Article by Giovanni Angelini

Recent Epidemics and Pandemics ; SARS (severe acute respiratory syndrome) 2003, origin; Guangzhou-China. No. of worldwide cases; 8,098, No. of casualties;774 (9.6%), H1N1, pdm09 Virus (Swine Flu) 2009, origin; Mexico/(USA?) No. of worldwide cases; millions, No. of casualties; over 200 thousand/related, MERS (Middle East respiratory syndrome) from 2012, origin; Middle East No. of worldwide cases; 2,494, No. of casualties; 858 (34.4%), COVID-19 (novel coronavirus) from late 2019 to present, origin; Wuhan-China

At present, No. of worldwide cases; over 90,000, No. of casualties; over 3,100 (3.4%?)

Those epidemics and pandemic/s created a serious negative impact on the hotel business in Asia and the present COVID-19 is no exception, perhaps even worse as it spreads very fast. It is a new virus/infection that can cause pneumonia, and at present there is no available vaccine to prevent it, which is creating panic all over the world. Justified or not, this is the situation. Pneumonia is nothing new and is faced every winter. As reported by the WHO, hundreds of thousands of people die of pneumonia every year around the world (around 50 thousand per year in the USA alone).

Coronavirus "CoV"

SARS, MERS, COVID-19 are all coronaviruses, which cause illness ranging from the common cold to more severe diseases. Common signs of infection include respiratory symptoms, fever, raking coughs, shortness of breath, and breathing difficulties. In more severe cases, the infection can cause pneumonia, severe acute respiratory syndrome, kidney failure, and even death. As of this date, the percentage of deaths is low compared to other epidemics/pandemics. Most patients are isolated/treated at hospitals and released after a brief period.

Coronaviruses are zoonotic, meaning they are transmitted between animals and people. Detailed investigations found that SARS-CoV was transmitted from bats or civet cats to humans while MERS-CoV came from dromedary camels to humans. Several known coronaviruses are circulated in animals that have not yet infected humans (more to come?). The WHO says 70% of disease-causing pathogens discovered in the past 50 years have come from animals, so which animal/species has caused the COVID-19?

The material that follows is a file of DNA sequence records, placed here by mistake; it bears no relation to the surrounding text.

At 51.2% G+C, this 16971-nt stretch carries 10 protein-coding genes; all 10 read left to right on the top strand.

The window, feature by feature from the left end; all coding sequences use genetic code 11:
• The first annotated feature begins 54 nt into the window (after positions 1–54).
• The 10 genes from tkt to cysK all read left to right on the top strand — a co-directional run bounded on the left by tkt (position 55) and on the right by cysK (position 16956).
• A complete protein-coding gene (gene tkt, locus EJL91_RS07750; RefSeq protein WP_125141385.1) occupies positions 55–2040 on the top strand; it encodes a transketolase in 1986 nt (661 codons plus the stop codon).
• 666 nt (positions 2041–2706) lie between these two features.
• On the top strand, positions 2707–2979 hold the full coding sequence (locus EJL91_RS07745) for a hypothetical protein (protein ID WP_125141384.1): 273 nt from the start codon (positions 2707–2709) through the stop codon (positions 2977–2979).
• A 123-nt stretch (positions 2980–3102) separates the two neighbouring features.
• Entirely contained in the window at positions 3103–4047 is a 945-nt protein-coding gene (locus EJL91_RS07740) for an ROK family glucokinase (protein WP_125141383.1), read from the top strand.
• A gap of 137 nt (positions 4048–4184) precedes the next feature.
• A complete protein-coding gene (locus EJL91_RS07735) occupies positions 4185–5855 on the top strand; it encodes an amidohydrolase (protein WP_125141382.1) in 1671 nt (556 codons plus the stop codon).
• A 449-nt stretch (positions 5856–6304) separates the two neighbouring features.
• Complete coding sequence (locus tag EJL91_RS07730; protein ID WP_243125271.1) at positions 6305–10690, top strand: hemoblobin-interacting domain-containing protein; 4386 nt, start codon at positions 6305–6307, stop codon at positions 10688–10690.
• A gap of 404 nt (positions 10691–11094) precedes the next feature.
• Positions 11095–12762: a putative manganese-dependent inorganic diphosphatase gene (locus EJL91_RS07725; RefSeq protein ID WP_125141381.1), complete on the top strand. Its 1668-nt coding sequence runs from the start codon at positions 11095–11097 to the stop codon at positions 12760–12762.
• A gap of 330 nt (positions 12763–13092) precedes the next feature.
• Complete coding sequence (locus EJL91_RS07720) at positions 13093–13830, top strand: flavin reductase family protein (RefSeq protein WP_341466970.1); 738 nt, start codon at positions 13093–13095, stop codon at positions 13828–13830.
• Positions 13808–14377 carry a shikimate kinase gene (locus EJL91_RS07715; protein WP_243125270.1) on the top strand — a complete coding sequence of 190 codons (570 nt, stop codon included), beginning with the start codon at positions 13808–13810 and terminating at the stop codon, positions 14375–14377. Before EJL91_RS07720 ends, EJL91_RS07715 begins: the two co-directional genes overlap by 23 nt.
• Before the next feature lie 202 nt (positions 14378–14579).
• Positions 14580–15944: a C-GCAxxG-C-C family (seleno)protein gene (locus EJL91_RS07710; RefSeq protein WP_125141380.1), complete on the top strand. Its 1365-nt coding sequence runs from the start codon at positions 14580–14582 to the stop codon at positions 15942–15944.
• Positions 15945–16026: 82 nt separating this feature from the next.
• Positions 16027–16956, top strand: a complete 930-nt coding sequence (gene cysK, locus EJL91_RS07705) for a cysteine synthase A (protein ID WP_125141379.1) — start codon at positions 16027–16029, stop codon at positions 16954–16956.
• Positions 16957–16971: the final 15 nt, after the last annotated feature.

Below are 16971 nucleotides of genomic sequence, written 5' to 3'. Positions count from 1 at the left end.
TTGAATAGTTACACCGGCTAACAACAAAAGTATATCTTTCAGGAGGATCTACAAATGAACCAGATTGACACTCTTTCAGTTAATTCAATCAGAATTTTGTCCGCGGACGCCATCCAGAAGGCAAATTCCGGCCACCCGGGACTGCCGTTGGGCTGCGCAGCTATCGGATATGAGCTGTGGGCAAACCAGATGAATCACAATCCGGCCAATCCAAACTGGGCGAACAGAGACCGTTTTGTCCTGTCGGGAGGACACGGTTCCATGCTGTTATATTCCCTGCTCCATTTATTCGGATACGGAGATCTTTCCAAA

At this stage, no one knows exactly where it comes from, how it slipped into a large city of over 11 million inhabitants, and what triggered it to spread so fast? the first person to be infected has not yet been identified. After SARS and now COVID-19 it is clear that the wildlife trade in China has to be regulated and put under strict control.

Standard WHO recommendations to try to prevent the spread of infection are to follow strict hygiene standards including regular and frequent hand washing, covering the mouth and nose when coughing and sneezing, thoroughly cooking meats and eggs, daily changing and washing of clothes, daily disinfection of shoes, and avoiding close contact with anyone showing symptoms of respiratory illness such as coughing and sneezing.

At present, the whole focus is on the COVID-19, a novel coronavirus since it appeared in Wuhan, China, in late 2019. Since then, the virus has sickened tens of thousands of people in all continents starting from China, reaching the Middle East, Europe, North & South America, and Africa. And unfortunately, it has claimed a few thousand lives.

Regardless of whether this nasty and fast-spreading virus is classified as an "epidemic" (like SARS, Ebola, and Zika) or a "pandemic", it has created and continues to create serious problems along with panic and overreaction among the population.

The impact of COVID-19 on the economy in general, and on travel and tourism in particular, is very serious and is shifting daily as the number of confirmed cases and deaths continues to rise and governments and organizations around the world take steps to address the problem. Every company/brand associated with travel and tourism; hotels, airlines, agents, etc., are negatively impacted in Asia, with Greater China feeling the worst of the effects to date.

China's travel market is now the largest in Asia and one of the fastest growing in the world, and therefore the losses are expected to be much bigger than those from the 2003 SARS outbreak. With over 150 million outbound Chinese travelers per year, the global tourism industry will suffer, Asia more than the rest of the world. In some cases, volume/occupancy at some hotels has dropped to single-digits and worse. While no-one can predict when it will be over, it may take several months.